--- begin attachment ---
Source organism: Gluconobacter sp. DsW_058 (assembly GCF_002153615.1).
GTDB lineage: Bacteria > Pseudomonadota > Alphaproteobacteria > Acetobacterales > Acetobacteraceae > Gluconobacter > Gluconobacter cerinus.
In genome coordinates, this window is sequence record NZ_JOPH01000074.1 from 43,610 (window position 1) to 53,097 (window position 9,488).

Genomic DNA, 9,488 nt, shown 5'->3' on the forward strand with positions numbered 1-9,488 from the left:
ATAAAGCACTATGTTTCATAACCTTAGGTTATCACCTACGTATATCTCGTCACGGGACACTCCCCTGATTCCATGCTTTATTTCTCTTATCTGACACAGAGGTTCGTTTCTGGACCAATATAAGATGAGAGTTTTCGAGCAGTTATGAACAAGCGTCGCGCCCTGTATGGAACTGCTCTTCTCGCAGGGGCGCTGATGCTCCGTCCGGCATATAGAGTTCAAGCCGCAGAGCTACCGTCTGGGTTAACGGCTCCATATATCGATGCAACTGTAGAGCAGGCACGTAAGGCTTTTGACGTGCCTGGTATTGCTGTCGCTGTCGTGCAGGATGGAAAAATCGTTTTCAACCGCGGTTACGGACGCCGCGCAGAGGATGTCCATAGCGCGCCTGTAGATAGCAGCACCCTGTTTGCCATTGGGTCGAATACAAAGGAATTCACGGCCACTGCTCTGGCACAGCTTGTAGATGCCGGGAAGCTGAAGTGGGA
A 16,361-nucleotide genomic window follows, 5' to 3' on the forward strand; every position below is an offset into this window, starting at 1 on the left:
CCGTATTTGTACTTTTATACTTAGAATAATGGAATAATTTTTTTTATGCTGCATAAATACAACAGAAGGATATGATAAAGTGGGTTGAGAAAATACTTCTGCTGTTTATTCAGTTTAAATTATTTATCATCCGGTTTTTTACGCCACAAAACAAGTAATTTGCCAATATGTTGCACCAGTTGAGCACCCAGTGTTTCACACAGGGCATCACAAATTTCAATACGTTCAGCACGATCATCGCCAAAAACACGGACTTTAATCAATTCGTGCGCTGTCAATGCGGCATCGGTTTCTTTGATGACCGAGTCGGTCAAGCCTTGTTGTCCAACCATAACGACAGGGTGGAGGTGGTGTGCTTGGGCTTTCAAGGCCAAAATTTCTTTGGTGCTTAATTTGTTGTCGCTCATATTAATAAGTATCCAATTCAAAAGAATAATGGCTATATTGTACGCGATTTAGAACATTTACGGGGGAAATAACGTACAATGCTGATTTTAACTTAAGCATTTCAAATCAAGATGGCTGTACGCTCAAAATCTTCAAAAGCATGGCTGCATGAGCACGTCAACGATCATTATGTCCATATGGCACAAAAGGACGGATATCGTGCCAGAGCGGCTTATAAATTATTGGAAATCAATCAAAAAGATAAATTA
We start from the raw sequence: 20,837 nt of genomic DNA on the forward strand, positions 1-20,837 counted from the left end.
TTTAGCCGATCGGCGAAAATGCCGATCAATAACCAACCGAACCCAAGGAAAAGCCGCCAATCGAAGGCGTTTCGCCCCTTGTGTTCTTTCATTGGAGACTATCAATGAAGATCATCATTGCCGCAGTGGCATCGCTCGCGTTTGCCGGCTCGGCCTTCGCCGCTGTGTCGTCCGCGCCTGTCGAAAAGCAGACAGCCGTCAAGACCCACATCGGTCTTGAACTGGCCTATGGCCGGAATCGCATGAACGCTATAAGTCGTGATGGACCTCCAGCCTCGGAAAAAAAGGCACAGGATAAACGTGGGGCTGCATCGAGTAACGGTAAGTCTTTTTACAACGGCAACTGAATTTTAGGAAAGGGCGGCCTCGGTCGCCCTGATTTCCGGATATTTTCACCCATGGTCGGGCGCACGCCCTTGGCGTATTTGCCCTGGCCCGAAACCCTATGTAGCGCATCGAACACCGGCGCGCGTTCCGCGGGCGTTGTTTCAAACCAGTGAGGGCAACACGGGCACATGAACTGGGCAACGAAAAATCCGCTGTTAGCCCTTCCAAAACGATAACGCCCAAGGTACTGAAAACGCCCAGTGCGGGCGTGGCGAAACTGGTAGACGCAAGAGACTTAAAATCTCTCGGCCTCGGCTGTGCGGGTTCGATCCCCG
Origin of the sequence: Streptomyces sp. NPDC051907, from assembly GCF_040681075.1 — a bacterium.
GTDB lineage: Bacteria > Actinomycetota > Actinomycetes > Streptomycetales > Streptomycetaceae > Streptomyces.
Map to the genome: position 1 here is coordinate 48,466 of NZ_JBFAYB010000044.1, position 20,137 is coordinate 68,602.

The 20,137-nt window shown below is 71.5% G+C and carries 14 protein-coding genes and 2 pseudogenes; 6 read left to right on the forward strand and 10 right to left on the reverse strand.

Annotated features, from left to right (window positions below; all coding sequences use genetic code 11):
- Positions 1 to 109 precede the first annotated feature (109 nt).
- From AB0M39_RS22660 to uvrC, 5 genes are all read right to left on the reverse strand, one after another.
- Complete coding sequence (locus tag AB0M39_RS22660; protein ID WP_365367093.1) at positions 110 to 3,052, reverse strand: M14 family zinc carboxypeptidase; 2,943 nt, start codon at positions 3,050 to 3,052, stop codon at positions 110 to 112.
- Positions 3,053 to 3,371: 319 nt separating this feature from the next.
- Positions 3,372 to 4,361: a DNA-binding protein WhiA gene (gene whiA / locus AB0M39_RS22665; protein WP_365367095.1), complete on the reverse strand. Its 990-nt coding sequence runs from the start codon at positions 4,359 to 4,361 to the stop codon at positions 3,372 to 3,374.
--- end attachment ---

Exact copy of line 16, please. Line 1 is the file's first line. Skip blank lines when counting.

- From AB0M39_RS22660 to uvrC, 5 genes are all read right to left on the reverse strand, one after another.